Permeability and stress-strain response of speswhite kaolin

Abir Al-Tabbaa, Cambridge University, Geotechnical Engineering Group


This dissertation is concerned with an investigation into some aspects of the permeability and stress-strain response of reconstituted saturated speswhite kaolin clay.

Experiments were performed to investigate the soil's permeability characteristics during anisotropic consolidation and these indicated that there exist unique relationships between the vertical and horizontal permeabilities and void ratio which are linear on double logarithmic scales. These relationships were found to be independent of the overconsolidation ratio. A ratio of horizontal to vertical permeabilities due to anisotropic vertical consolidation of up to 3 was observed.

Both Terzaghi's and Biot's consolidation theories were used to develop closed form solutions for the axisymmetric problem of consolidation with radial drainage to inner and outer fixed boundaries. Finite element analyses were also carried out using both elastic and elasto-plastic soil models. The elasto-plastic analysis shows a number of effects which are not exhibited by the elastic analysis. The permeability values given by both analyses are, however, similar and agree well with experimental falling head permeability determinations.

A detailed experimental investigation of the stress-strain behaviour of kaolin was carried out using a computer controlled triaxial apparatus supplemented by tests in an oedometer. Experimental results showed that the modified Cam-clay model predicts the soil's behaviour well in normally consolidated states. The behaviour in overconsolidated states were found to be hysteretic, non-linear and showed accumulation of permanent strains during closed stress cycles. This behaviour was characterised as being elasto-plastic and led to the formulation of an elasto-plastic "two-surface" strain hardening/softening model within the framework of critical state soil mechanics. This model, which was developed directly from experimental observations, used the modified Cam-clay isotropically hardening yield surface as a "bounding surface" within which a kinematically hardening inner "yield surface" is introduced. A translation rule for the yield surface is assumed which ensures that the yield and bounding surfaces never intersect. A hardening rule is assumed to predict the plastic strains on the yield surface. The model requires six parameters for the complete description of the incremental stress-strain behaviour.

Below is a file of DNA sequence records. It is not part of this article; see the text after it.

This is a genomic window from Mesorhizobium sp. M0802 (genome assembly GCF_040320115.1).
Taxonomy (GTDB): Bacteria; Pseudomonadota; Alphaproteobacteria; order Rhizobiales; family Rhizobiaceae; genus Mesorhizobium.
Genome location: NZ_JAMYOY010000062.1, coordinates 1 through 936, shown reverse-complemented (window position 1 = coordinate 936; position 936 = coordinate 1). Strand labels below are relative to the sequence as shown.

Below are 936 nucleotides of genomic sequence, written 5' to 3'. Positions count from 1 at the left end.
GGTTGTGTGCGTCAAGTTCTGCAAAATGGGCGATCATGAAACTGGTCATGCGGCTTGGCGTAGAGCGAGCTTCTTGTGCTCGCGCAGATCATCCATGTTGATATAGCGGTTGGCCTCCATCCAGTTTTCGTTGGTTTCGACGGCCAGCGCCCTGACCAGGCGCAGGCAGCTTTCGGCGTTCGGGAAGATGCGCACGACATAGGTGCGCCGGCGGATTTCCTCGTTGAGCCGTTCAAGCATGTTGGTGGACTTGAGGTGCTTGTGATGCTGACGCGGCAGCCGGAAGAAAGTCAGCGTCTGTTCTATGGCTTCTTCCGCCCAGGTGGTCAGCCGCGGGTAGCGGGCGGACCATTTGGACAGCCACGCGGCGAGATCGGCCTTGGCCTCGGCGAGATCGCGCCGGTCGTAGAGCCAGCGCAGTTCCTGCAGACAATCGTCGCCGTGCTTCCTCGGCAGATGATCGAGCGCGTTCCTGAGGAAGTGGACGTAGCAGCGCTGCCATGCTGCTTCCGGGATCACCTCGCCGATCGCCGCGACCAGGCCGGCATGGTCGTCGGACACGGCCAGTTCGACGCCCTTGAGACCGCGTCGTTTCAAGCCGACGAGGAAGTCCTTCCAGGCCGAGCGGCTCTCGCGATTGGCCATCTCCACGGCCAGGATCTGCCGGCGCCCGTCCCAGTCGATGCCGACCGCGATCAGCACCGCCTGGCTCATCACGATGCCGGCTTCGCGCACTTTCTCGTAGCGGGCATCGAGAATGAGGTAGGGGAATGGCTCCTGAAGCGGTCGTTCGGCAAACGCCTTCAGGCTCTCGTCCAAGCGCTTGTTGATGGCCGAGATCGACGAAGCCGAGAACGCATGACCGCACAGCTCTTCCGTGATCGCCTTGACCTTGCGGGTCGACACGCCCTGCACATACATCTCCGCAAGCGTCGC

The predictions of the two-surface model compare well with the experimental results and suggest that it is a definite improvement on the modified Cam-clay model.